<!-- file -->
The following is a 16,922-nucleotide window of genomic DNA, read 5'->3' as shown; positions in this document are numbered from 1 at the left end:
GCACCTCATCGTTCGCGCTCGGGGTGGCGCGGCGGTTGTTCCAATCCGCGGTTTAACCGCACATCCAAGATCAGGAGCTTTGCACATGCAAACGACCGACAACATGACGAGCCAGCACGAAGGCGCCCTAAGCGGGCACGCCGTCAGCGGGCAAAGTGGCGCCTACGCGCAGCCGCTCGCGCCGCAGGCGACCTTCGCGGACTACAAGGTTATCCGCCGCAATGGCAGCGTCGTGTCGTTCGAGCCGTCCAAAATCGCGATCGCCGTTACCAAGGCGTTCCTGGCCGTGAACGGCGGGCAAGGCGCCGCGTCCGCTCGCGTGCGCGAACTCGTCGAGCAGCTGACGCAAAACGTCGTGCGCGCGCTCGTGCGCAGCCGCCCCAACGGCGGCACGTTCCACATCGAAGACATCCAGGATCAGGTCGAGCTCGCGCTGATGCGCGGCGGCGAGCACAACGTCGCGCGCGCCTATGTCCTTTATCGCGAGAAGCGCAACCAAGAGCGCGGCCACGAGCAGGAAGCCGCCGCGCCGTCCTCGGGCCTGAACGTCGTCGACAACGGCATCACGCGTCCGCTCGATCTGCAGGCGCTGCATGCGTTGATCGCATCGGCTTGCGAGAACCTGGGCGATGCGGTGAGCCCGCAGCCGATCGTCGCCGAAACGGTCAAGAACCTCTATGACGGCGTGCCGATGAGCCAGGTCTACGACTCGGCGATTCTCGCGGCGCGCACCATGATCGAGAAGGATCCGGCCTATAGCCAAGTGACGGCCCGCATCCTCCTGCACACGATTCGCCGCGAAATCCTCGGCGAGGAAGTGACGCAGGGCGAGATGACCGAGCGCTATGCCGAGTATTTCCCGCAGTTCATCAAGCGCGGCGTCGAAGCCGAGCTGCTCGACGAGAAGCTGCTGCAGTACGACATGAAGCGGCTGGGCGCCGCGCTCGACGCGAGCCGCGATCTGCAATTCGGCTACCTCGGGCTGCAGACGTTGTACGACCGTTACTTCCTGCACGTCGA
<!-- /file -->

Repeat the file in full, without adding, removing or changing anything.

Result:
The following is a 16,922-nucleotide window of genomic DNA, read 5'->3' as shown; positions in this document are numbered from 1 at the left end:
GCACCTCATCGTTCGCGCTCGGGGTGGCGCGGCGGTTGTTCCAATCCGCGGTTTAACCGCACATCCAAGATCAGGAGCTTTGCACATGCAAACGACCGACAACATGACGAGCCAGCACGAAGGCGCCCTAAGCGGGCACGCCGTCAGCGGGCAAAGTGGCGCCTACGCGCAGCCGCTCGCGCCGCAGGCGACCTTCGCGGACTACAAGGTTATCCGCCGCAATGGCAGCGTCGTGTCGTTCGAGCCGTCCAAAATCGCGATCGCCGTTACCAAGGCGTTCCTGGCCGTGAACGGCGGGCAAGGCGCCGCGTCCGCTCGCGTGCGCGAACTCGTCGAGCAGCTGACGCAAAACGTCGTGCGCGCGCTCGTGCGCAGCCGCCCCAACGGCGGCACGTTCCACATCGAAGACATCCAGGATCAGGTCGAGCTCGCGCTGATGCGCGGCGGCGAGCACAACGTCGCGCGCGCCTATGTCCTTTATCGCGAGAAGCGCAACCAAGAGCGCGGCCACGAGCAGGAAGCCGCCGCGCCGTCCTCGGGCCTGAACGTCGTCGACAACGGCATCACGCGTCCGCTCGATCTGCAGGCGCTGCATGCGTTGATCGCATCGGCTTGCGAGAACCTGGGCGATGCGGTGAGCCCGCAGCCGATCGTCGCCGAAACGGTCAAGAACCTCTATGACGGCGTGCCGATGAGCCAGGTCTACGACTCGGCGATTCTCGCGGCGCGCACCATGATCGAGAAGGATCCGGCCTATAGCCAAGTGACGGCCCGCATCCTCCTGCACACGATTCGCCGCGAAATCCTCGGCGAGGAAGTGACGCAGGGCGAGATGACCGAGCGCTATGCCGAGTATTTCCCGCAGTTCATCAAGCGCGGCGTCGAAGCCGAGCTGCTCGACGAGAAGCTGCTGCAGTACGACATGAAGCGGCTGGGCGCCGCGCTCGACGCGAGCCGCGATCTGCAATTCGGCTACCTCGGGCTGCAGACGTTGTACGACCGTTACTTCCTGCACGTCGA